China Central Television logo may violate law
State firms should have names in Chinese, not EnglishSINGAPORE -- China Central Television, the world's largest broadcaster by viewers, may be facing an identity crisis.
A senior government official says CCTV -- the name by which the Olympic host is known worldwide -- "violates regulations" by expressing its logo in the Roman alphabet instead of in Chinese.
Citing a 2001 law, Wang Dengfeng, director of the spoken and written Chinese language application and management department of the Ministry of Education, said he thinks the 50-year-old broadcaster might have to change its 30-year-old logo, the China Daily newspaper reported Thursday.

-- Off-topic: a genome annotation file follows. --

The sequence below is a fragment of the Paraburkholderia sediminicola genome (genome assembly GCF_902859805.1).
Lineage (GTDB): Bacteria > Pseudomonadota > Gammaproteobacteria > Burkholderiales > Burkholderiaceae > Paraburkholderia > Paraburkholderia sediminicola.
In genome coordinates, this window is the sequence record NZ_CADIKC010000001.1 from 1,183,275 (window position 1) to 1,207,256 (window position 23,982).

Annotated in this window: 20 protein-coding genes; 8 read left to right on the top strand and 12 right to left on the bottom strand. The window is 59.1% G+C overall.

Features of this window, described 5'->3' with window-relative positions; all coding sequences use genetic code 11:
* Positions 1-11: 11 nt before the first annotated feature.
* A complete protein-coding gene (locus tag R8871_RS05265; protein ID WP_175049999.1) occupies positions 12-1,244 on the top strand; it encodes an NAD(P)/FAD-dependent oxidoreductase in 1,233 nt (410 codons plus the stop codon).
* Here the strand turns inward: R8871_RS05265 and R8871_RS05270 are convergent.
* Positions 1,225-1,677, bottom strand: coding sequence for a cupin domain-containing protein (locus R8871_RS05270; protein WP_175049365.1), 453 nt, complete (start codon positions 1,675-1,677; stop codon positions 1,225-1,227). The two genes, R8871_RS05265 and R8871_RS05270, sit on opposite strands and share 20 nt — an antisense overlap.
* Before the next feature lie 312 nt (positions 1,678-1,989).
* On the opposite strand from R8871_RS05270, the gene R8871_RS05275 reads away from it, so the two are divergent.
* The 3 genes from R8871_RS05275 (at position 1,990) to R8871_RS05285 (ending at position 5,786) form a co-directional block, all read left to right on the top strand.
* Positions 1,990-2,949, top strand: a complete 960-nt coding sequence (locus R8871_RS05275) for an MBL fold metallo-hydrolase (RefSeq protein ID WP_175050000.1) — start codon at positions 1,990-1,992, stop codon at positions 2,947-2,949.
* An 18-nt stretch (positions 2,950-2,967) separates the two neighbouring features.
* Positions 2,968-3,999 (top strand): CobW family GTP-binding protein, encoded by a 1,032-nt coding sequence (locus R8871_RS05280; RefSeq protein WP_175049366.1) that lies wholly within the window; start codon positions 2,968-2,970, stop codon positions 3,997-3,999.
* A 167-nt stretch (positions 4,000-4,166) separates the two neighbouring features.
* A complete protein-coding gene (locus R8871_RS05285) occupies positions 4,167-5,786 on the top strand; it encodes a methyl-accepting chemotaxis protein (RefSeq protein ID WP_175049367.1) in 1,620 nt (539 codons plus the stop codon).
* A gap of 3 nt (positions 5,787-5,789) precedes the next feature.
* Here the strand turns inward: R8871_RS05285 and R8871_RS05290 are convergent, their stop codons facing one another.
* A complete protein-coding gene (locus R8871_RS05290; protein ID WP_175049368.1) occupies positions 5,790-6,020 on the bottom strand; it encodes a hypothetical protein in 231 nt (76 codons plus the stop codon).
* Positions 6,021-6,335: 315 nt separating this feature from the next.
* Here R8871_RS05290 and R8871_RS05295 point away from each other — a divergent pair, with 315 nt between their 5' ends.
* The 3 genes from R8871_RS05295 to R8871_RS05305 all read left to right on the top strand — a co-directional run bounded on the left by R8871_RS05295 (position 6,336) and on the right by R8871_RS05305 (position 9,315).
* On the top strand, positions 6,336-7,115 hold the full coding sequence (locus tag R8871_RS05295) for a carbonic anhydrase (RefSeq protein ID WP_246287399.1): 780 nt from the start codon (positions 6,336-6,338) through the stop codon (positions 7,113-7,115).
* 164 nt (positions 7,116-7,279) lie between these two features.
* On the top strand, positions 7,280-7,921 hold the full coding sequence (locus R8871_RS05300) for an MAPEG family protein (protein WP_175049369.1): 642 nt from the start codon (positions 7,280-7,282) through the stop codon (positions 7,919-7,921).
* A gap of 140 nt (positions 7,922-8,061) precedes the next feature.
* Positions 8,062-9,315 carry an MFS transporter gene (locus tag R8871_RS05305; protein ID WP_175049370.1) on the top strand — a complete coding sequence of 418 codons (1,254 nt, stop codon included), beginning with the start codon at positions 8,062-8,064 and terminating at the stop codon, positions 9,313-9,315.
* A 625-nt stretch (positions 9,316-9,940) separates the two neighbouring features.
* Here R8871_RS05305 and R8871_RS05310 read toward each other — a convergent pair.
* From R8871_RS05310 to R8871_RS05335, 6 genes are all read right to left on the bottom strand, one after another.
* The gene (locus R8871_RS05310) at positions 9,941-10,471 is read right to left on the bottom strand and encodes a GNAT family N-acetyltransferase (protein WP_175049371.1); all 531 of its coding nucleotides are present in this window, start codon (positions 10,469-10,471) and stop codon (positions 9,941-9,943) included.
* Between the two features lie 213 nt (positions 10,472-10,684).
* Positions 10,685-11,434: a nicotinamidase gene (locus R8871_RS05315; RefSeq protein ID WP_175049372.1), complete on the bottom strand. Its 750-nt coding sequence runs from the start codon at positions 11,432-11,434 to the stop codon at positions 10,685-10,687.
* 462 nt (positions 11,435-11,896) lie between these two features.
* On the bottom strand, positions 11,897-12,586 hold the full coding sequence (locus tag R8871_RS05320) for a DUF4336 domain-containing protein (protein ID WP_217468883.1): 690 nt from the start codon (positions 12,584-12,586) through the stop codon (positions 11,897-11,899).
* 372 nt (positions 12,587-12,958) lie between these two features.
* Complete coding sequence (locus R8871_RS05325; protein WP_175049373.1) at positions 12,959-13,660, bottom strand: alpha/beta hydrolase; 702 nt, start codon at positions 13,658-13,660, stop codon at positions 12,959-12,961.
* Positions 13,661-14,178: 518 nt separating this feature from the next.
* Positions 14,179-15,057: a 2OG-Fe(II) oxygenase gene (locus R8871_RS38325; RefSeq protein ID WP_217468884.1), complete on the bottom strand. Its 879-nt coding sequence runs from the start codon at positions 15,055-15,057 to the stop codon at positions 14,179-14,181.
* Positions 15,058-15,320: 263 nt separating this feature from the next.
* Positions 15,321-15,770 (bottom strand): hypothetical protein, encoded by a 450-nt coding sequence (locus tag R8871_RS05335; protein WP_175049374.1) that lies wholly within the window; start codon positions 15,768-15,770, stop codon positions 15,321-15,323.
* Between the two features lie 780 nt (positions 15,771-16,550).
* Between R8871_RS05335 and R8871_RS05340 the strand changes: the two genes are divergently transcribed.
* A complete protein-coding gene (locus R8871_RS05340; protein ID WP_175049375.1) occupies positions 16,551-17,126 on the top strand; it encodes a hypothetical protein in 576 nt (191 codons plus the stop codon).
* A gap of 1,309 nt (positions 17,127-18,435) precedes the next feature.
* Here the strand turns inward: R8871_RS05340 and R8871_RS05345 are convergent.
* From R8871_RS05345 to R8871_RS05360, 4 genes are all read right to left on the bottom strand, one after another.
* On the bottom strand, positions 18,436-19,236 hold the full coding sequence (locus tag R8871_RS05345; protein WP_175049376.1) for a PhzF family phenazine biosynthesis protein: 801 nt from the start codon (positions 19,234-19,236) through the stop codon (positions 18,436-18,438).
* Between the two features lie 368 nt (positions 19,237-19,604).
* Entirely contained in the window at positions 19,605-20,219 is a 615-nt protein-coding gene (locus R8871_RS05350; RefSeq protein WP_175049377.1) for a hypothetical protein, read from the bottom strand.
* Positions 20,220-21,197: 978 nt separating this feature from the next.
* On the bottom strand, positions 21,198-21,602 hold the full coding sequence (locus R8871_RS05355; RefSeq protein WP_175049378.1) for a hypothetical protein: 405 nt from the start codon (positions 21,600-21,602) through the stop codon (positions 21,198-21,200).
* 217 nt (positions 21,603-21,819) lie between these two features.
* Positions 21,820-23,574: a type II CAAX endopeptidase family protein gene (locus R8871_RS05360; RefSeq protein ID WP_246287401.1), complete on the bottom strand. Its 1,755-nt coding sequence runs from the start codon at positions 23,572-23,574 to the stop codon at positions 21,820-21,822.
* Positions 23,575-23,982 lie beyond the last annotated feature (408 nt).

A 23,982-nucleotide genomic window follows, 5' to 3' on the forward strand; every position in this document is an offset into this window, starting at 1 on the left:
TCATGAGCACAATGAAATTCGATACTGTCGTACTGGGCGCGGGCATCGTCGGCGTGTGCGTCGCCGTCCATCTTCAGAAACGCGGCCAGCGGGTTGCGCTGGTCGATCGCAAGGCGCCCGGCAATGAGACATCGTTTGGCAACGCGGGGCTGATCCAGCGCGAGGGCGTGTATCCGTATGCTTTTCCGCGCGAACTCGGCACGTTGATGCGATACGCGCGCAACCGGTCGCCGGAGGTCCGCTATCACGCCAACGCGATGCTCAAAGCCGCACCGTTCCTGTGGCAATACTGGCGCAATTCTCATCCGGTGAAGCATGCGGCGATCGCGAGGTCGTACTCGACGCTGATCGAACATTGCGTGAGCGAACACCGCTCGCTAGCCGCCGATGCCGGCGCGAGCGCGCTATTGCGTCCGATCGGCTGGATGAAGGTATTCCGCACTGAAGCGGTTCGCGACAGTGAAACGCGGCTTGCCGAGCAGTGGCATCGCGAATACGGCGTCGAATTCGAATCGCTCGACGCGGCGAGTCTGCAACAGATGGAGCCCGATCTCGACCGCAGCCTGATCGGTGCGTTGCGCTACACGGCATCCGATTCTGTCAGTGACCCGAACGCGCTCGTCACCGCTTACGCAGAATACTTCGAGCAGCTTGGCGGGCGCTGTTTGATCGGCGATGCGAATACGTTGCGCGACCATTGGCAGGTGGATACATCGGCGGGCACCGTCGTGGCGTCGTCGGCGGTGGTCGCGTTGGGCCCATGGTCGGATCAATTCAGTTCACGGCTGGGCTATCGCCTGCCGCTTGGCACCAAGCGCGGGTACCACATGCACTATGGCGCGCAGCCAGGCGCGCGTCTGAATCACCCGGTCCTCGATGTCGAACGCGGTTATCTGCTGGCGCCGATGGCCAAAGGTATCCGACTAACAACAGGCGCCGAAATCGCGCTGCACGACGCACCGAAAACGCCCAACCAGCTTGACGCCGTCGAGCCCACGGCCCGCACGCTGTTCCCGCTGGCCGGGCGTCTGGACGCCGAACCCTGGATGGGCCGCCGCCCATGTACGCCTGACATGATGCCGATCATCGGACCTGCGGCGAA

said logos for film and television broadcasters should be in the basic language of China, which is Mandarin Chinese.
"The language used in TV logos should abide by the law to promote national culture," the Beijing Times quoted Wang as saying.
Yet a former chief justice of the intellectual property division of the Supreme People's Court said the logo should stay based on its value.
"It has been using it for 30 years and the law came into being long after the establishment of the CCTV logo," Jiang Zhipei said. "If they are not allowed to use it they would lose out on the value already created."
The Xinhua web site recorded at least one netizen in support of a change, writing: "As a State TV [station] the logo should absolutely be transliterated in Chinese. It has an impact on the national image."
Last month, state media reported that Beijing may soon commit some $6 billion to expansion overseas.